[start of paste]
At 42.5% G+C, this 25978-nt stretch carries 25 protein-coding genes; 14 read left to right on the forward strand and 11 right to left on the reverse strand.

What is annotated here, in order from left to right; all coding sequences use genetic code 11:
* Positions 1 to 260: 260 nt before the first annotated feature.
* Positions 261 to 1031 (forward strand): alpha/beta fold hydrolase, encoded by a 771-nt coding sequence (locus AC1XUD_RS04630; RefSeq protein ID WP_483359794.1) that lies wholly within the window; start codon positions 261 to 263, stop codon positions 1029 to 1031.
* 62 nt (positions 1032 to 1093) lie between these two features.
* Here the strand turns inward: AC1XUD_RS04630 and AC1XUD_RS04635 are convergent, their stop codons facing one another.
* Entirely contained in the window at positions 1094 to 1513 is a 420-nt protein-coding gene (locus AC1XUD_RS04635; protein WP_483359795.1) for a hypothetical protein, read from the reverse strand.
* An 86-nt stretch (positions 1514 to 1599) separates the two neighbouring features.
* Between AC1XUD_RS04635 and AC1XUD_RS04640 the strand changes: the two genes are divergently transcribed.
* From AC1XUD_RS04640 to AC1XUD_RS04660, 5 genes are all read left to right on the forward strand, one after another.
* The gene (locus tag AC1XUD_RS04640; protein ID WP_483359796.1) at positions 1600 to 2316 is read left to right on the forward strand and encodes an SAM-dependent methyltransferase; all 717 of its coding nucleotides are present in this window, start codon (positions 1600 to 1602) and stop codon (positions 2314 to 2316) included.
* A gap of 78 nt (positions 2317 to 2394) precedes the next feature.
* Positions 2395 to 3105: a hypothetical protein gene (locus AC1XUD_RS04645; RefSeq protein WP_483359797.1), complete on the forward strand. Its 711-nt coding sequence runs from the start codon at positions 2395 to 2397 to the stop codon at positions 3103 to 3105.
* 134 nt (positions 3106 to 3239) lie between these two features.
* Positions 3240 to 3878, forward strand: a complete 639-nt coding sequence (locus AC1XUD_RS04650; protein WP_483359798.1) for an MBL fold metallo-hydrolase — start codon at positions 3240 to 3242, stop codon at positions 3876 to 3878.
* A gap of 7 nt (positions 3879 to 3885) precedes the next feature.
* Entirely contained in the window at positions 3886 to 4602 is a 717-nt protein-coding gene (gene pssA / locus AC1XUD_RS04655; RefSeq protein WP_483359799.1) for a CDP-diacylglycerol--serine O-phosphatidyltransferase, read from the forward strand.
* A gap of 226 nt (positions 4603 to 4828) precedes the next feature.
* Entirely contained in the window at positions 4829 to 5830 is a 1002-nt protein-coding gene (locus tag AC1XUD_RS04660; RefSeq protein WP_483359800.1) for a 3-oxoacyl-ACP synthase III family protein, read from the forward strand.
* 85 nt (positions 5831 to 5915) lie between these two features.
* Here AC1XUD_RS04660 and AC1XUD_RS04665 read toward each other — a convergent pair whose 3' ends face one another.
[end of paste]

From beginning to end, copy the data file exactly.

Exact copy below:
At 42.5% G+C, this 25978-nt stretch carries 25 protein-coding genes; 14 read left to right on the forward strand and 11 right to left on the reverse strand.

What is annotated here, in order from left to right; all coding sequences use genetic code 11:
* Positions 1 to 260: 260 nt before the first annotated feature.
* Positions 261 to 1031 (forward strand): alpha/beta fold hydrolase, encoded by a 771-nt coding sequence (locus AC1XUD_RS04630; RefSeq protein ID WP_483359794.1) that lies wholly within the window; start codon positions 261 to 263, stop codon positions 1029 to 1031.
* 62 nt (positions 1032 to 1093) lie between these two features.
* Here the strand turns inward: AC1XUD_RS04630 and AC1XUD_RS04635 are convergent, their stop codons facing one another.
* Entirely contained in the window at positions 1094 to 1513 is a 420-nt protein-coding gene (locus AC1XUD_RS04635; protein WP_483359795.1) for a hypothetical protein, read from the reverse strand.
* An 86-nt stretch (positions 1514 to 1599) separates the two neighbouring features.
* Between AC1XUD_RS04635 and AC1XUD_RS04640 the strand changes: the two genes are divergently transcribed.
* From AC1XUD_RS04640 to AC1XUD_RS04660, 5 genes are all read left to right on the forward strand, one after another.
* The gene (locus tag AC1XUD_RS04640; protein ID WP_483359796.1) at positions 1600 to 2316 is read left to right on the forward strand and encodes an SAM-dependent methyltransferase; all 717 of its coding nucleotides are present in this window, start codon (positions 1600 to 1602) and stop codon (positions 2314 to 2316) included.
* A gap of 78 nt (positions 2317 to 2394) precedes the next feature.
* Positions 2395 to 3105: a hypothetical protein gene (locus AC1XUD_RS04645; RefSeq protein WP_483359797.1), complete on the forward strand. Its 711-nt coding sequence runs from the start codon at positions 2395 to 2397 to the stop codon at positions 3103 to 3105.
* 134 nt (positions 3106 to 3239) lie between these two features.
* Positions 3240 to 3878, forward strand: a complete 639-nt coding sequence (locus AC1XUD_RS04650; protein WP_483359798.1) for an MBL fold metallo-hydrolase — start codon at positions 3240 to 3242, stop codon at positions 3876 to 3878.
* A gap of 7 nt (positions 3879 to 3885) precedes the next feature.
* Entirely contained in the window at positions 3886 to 4602 is a 717-nt protein-coding gene (gene pssA / locus AC1XUD_RS04655; RefSeq protein WP_483359799.1) for a CDP-diacylglycerol--serine O-phosphatidyltransferase, read from the forward strand.
* A gap of 226 nt (positions 4603 to 4828) precedes the next feature.
* Entirely contained in the window at positions 4829 to 5830 is a 1002-nt protein-coding gene (locus tag AC1XUD_RS04660; RefSeq protein WP_483359800.1) for a 3-oxoacyl-ACP synthase III family protein, read from the forward strand.
* 85 nt (positions 5831 to 5915) lie between these two features.
* Here AC1XUD_RS04660 and AC1XUD_RS04665 read toward each other — a convergent pair whose 3' ends face one another.